Author: Carol Diaz-Granados
Publisher: Linda Schele Series in Maya an
Release Date: 2015-06-15
A millennia ago, Native Americans entered the dark recesses of a cave in eastern Missouri and painted an astonishing array of human, animal, and supernatural creatures on its walls. Known as Picture Cave, it was a hallowed site for sacred rituals and rites of passage, for explaining the multi-layered cosmos, for vision quests, for communing with spirits in the "other world," and for burying the dead. The number, variety, and complexity of images make Picture Cave one of the most significant prehistoric sites in North America, similar in importance to Cahokia and Chaco Canyon. Indeed, scholars will be able to use it to reconstruct much of the Native American symbolism of the early Western Mississippian world. The Picture Cave Interdisciplinary Project brought together specialists in American Indian art and iconography, two artists, Osage Indian elders, a museum curator, a folklorist, and an internationally renowned cave archaeologist to produce the first complete documentation of the pictographs on the cave walls and the first interpretations of their meanings and significance. This extensively illustrated volume presents the Project's findings, including an introduction to Picture Cave and prehistoric cave art and technical analyses of pigments, radiocarbon dating, spatial order, and archaeological remains. Interpretations of the cave's imagery, from individual motifs to complex panels; the responses of contemporary artists; and interviews with Osage elders (descendants of the people who made the art), describing what Picture Cave means to them today, are also included. A visual glossary of all the images in Picture Cave as well as panoramic views complete this pathfinding volume.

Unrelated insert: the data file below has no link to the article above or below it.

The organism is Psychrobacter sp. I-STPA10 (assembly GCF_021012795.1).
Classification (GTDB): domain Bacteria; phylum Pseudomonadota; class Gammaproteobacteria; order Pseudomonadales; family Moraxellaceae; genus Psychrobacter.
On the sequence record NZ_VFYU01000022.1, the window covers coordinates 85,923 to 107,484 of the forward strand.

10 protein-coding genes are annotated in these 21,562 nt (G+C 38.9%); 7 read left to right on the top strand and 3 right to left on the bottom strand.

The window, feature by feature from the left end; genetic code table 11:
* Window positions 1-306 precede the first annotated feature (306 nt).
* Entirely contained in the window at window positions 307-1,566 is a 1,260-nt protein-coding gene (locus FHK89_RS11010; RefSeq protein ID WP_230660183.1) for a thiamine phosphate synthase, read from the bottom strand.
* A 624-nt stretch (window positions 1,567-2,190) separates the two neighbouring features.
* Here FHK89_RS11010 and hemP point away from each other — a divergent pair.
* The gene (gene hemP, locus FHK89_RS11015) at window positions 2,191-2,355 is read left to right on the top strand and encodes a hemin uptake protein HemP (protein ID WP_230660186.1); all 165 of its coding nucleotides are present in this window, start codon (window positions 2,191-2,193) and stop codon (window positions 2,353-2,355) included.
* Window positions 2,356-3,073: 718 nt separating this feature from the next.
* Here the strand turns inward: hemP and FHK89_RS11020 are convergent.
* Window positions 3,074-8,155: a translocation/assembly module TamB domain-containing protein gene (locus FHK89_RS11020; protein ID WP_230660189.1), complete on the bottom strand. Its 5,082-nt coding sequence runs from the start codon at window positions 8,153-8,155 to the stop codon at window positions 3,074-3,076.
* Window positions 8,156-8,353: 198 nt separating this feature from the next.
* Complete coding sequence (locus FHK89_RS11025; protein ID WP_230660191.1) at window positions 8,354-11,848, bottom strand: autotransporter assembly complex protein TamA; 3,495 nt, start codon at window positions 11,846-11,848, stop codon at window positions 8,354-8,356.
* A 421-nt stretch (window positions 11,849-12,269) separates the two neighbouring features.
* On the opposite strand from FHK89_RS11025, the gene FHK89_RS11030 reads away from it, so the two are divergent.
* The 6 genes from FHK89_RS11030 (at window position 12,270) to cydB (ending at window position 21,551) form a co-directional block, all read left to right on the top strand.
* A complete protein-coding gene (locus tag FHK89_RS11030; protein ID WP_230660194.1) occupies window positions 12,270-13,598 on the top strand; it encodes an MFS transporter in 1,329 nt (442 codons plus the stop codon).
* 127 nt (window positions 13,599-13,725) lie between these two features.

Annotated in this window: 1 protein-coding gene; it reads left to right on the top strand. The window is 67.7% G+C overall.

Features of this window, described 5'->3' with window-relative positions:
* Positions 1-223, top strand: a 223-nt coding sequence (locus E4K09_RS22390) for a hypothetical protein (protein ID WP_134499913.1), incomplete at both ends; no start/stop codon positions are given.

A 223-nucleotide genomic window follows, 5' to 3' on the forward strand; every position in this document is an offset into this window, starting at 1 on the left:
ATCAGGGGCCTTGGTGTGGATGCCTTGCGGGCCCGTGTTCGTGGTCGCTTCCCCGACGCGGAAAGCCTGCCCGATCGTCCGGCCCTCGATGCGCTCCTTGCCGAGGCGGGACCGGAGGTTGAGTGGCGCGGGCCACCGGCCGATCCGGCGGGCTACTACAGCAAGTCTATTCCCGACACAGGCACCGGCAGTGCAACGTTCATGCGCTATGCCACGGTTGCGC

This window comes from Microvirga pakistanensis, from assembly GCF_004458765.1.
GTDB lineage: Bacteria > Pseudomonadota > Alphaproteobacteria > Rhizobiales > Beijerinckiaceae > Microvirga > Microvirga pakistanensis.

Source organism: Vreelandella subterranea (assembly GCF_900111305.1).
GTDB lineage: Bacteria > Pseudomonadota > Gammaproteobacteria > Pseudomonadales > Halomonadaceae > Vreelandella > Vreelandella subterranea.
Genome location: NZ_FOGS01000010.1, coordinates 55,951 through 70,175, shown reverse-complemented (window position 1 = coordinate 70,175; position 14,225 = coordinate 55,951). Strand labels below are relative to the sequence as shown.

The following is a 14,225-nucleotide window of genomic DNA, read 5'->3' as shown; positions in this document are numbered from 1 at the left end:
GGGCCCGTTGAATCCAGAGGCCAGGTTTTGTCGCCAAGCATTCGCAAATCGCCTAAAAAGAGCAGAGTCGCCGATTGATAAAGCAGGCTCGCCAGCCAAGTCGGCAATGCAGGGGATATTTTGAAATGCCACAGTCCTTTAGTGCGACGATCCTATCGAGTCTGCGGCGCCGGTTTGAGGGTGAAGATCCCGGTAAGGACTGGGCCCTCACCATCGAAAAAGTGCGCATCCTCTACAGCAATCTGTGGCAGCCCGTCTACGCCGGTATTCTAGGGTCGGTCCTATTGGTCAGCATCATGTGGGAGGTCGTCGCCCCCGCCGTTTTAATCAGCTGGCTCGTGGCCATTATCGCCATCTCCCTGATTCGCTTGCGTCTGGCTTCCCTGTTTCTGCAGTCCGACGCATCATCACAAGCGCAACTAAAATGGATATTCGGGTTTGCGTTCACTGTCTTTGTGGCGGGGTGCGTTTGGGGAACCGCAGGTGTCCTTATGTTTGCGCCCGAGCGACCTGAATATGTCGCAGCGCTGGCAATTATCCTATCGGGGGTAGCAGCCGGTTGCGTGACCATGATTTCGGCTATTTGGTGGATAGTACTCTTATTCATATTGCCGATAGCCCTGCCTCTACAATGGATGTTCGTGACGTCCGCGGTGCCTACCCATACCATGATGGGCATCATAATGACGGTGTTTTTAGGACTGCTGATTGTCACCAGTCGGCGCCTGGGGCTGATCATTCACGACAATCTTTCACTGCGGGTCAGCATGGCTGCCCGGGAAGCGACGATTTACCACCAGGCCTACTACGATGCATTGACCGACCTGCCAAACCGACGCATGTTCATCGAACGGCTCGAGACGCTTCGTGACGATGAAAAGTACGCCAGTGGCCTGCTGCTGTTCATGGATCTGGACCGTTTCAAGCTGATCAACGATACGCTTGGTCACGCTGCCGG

Author: Martha Royce Blaine
Publisher: University of Oklahoma Press
Release Date: 1995
This account is the first extensive ethnohistory of the Ioway Indians, whose influence - out of all proportion to their numbers - stemmed partly from the strategic location of their homeland between the Mississippi and Missouri rivers. Beginning with archaeological sites in northeast Iowa, Martha Royce Blaine traces Ioway history from ancient to modern times. In the seventeenth and eighteenth centuries, French, Spanish, and English traders vied for the tribe's favor and for permission to cross their lands. The Ioways fought in the French and Indian War in New York, the War of 1812, and the Civil War, but ultimately their influence waned as they slowly lost control of their sovereignty and territory. By the end of the nineteenth century, the Ioways were separated in reservations in Nebraska, Kansas, and Indian Territory. A new preface by the author carries the story to modern times and discusses the present status of and issues concerning the Oklahoma and the Kansas and Nebraska Ioways.